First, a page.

SAN DIEGO, Calif. (BP) — The 71st annual meeting of the Evangelical Theological Society focused on the theme “Christ in All Scripture” and gave an opportunity for scholars to engage the whole Bible and its witness to Jesus as the heart of scriptural revelation and the Christian faith.
According to a count by Baptist Press, 193 of the presentations were given by Southern Baptist scholars. Among those in ETS leadership, R. Albert Mohler Jr., president of Southern Baptist Theological Seminary, served as vice president. Gregg Allison, also of SBTS, served as secretary.
Professors and doctoral students from all six Southern Baptist Convention seminaries presented papers at ETS, as well as ministry leaders and faculty from colleges that partner with Baptist state conventions. Many focused on the meeting’s theme, while others addressed other topics relevant to current biblical and theological scholarship, trends in theological education, and issues in the church.
Christ in all Scripture
Stephen Wellum, professor of Christian theology at SBTS, presented one of the conference’s three plenary addresses. His presentation, titled “From Alpha to Omega: A Biblical-Theological Approach to God the Son Incarnate,” sought to answer the question of how Christ is revealed in all Scripture. Wellum’s focus was to demonstrate that this issue is central to both biblical studies and systematic theology.
He asserted that “Christ is seen in all Scripture as we trace out God’s redemptive plan, rooted in eternity, enacted in time, and unveiled for us by God’s speech through human authors over time.” He then presented four truths grounded in the covenantal storyline of Scripture and within the worldview of the Bible to illustrate how Jesus’ identity as God the Son Incarnate is revealed and unveiled in the Old Testament and brought to full light in the New Testament:
— Scripture with God as the Creator-covenant Lord. It is within this theistic understanding that we must understand who Jesus is. The coming Messiah would be human, as God promises in Genesis 3:15, but also as later revelation reveals, more than a human since He will be identified with God. This is why Christ alone can redeem us.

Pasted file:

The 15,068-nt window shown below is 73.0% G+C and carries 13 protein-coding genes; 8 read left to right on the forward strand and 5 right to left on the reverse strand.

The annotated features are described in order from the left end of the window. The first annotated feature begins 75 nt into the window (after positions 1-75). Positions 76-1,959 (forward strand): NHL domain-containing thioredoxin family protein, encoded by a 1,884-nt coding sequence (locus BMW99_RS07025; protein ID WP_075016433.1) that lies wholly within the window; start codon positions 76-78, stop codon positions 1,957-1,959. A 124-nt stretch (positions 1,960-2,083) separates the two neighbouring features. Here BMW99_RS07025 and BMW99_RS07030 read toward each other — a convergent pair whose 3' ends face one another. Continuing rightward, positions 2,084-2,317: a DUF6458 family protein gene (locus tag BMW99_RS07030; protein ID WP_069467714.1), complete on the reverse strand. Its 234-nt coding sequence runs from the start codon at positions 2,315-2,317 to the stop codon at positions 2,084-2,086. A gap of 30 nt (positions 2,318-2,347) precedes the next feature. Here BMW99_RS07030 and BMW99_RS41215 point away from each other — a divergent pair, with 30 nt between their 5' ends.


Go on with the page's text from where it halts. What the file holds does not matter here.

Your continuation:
— Humans as image-bearers and covenant creatures. We cannot properly understand who Jesus is apart from starting with Adam as the head of the human race and the one who brings sin into the world. The deliverer promised by God must be human like Adam, but also greater than Adam to pay for our sin, destroy death, and usher in a new creation.
— The nature of the human problem of sin before the holy, just Creator-covenant God. Why must the coming Messiah be more than a human? For this reason: the only one who can forgive our sin and justify us before God is God alone. God cannot overlook our sin in forgiving us; ultimately He must satisfy His own righteous demand by Himself.
— God’s salvation through His obedient Son. The Bible’s covenantal storyline, from Adam/creation to Christ, reveals that God alone must redeem us and He must do so through His Son, the greater Adam, Abraham’s true seed, the true Israel, and David’s greater Son. The entire Bible is needed to understand who Jesus is, and it reveals that He is nothing less than God the Son Incarnate.
Wellum concluded that “if we approach Scripture on its own terms, and within its own worldview framework, then from Genesis to Revelation, Scripture teaches us that Christ Jesus is Lord.”
Assessing the modern missions movement